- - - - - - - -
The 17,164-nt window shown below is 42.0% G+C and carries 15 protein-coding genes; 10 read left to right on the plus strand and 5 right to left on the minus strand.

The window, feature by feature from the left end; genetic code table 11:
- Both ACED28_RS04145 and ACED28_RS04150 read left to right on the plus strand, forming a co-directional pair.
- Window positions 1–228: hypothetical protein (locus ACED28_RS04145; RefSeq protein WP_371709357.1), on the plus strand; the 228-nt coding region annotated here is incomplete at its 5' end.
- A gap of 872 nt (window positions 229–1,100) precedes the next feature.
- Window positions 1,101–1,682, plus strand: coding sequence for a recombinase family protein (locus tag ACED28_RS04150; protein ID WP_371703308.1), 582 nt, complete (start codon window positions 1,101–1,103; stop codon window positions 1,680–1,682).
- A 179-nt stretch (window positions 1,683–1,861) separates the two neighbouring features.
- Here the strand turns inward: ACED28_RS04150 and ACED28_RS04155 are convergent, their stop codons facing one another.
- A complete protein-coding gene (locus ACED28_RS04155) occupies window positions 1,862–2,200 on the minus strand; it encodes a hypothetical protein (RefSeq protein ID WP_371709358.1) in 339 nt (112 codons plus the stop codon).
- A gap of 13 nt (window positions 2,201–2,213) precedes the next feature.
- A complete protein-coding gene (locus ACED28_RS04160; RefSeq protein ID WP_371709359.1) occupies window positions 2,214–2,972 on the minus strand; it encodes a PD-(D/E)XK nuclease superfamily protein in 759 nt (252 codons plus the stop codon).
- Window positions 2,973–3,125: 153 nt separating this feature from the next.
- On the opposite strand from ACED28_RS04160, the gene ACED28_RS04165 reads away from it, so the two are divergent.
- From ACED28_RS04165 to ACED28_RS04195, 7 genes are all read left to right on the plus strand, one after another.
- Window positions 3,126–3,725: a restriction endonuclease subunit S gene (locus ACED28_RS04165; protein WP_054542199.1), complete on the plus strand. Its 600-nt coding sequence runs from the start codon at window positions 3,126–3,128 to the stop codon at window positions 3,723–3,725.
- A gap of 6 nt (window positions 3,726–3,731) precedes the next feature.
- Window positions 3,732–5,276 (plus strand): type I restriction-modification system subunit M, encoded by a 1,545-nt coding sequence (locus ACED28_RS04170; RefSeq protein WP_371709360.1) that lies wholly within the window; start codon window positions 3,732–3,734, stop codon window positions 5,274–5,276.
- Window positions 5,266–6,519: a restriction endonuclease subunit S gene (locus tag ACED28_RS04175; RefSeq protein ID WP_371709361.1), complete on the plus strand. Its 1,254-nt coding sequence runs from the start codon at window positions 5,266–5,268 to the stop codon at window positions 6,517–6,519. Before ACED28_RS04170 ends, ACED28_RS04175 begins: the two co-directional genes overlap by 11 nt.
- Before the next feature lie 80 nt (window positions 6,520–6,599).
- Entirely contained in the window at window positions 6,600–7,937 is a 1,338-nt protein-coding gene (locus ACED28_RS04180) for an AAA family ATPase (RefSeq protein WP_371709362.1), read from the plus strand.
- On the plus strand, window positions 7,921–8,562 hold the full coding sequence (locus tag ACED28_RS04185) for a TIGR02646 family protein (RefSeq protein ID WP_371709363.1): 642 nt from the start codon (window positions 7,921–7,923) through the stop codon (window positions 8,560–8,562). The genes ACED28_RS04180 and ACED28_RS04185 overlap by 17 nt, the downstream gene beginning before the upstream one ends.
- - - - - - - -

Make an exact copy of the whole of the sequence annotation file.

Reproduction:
The 17,164-nt window shown below is 42.0% G+C and carries 15 protein-coding genes; 10 read left to right on the plus strand and 5 right to left on the minus strand.

The window, feature by feature from the left end; genetic code table 11:
- Both ACED28_RS04145 and ACED28_RS04150 read left to right on the plus strand, forming a co-directional pair.
- Window positions 1–228: hypothetical protein (locus ACED28_RS04145; RefSeq protein WP_371709357.1), on the plus strand; the 228-nt coding region annotated here is incomplete at its 5' end.
- A gap of 872 nt (window positions 229–1,100) precedes the next feature.
- Window positions 1,101–1,682, plus strand: coding sequence for a recombinase family protein (locus tag ACED28_RS04150; protein ID WP_371703308.1), 582 nt, complete (start codon window positions 1,101–1,103; stop codon window positions 1,680–1,682).
- A 179-nt stretch (window positions 1,683–1,861) separates the two neighbouring features.
- Here the strand turns inward: ACED28_RS04150 and ACED28_RS04155 are convergent, their stop codons facing one another.
- A complete protein-coding gene (locus ACED28_RS04155) occupies window positions 1,862–2,200 on the minus strand; it encodes a hypothetical protein (RefSeq protein ID WP_371709358.1) in 339 nt (112 codons plus the stop codon).
- A gap of 13 nt (window positions 2,201–2,213) precedes the next feature.
- A complete protein-coding gene (locus ACED28_RS04160; RefSeq protein ID WP_371709359.1) occupies window positions 2,214–2,972 on the minus strand; it encodes a PD-(D/E)XK nuclease superfamily protein in 759 nt (252 codons plus the stop codon).
- Window positions 2,973–3,125: 153 nt separating this feature from the next.
- On the opposite strand from ACED28_RS04160, the gene ACED28_RS04165 reads away from it, so the two are divergent.
- From ACED28_RS04165 to ACED28_RS04195, 7 genes are all read left to right on the plus strand, one after another.
- Window positions 3,126–3,725: a restriction endonuclease subunit S gene (locus ACED28_RS04165; protein WP_054542199.1), complete on the plus strand. Its 600-nt coding sequence runs from the start codon at window positions 3,126–3,128 to the stop codon at window positions 3,723–3,725.
- A gap of 6 nt (window positions 3,726–3,731) precedes the next feature.
- Window positions 3,732–5,276 (plus strand): type I restriction-modification system subunit M, encoded by a 1,545-nt coding sequence (locus ACED28_RS04170; RefSeq protein WP_371709360.1) that lies wholly within the window; start codon window positions 3,732–3,734, stop codon window positions 5,274–5,276.
- Window positions 5,266–6,519: a restriction endonuclease subunit S gene (locus tag ACED28_RS04175; RefSeq protein ID WP_371709361.1), complete on the plus strand. Its 1,254-nt coding sequence runs from the start codon at window positions 5,266–5,268 to the stop codon at window positions 6,517–6,519. Before ACED28_RS04170 ends, ACED28_RS04175 begins: the two co-directional genes overlap by 11 nt.
- Before the next feature lie 80 nt (window positions 6,520–6,599).
- Entirely contained in the window at window positions 6,600–7,937 is a 1,338-nt protein-coding gene (locus ACED28_RS04180) for an AAA family ATPase (RefSeq protein WP_371709362.1), read from the plus strand.
- On the plus strand, window positions 7,921–8,562 hold the full coding sequence (locus tag ACED28_RS04185) for a TIGR02646 family protein (RefSeq protein ID WP_371709363.1): 642 nt from the start codon (window positions 7,921–7,923) through the stop codon (window positions 8,560–8,562). The genes ACED28_RS04180 and ACED28_RS04185 overlap by 17 nt, the downstream gene beginning before the upstream one ends.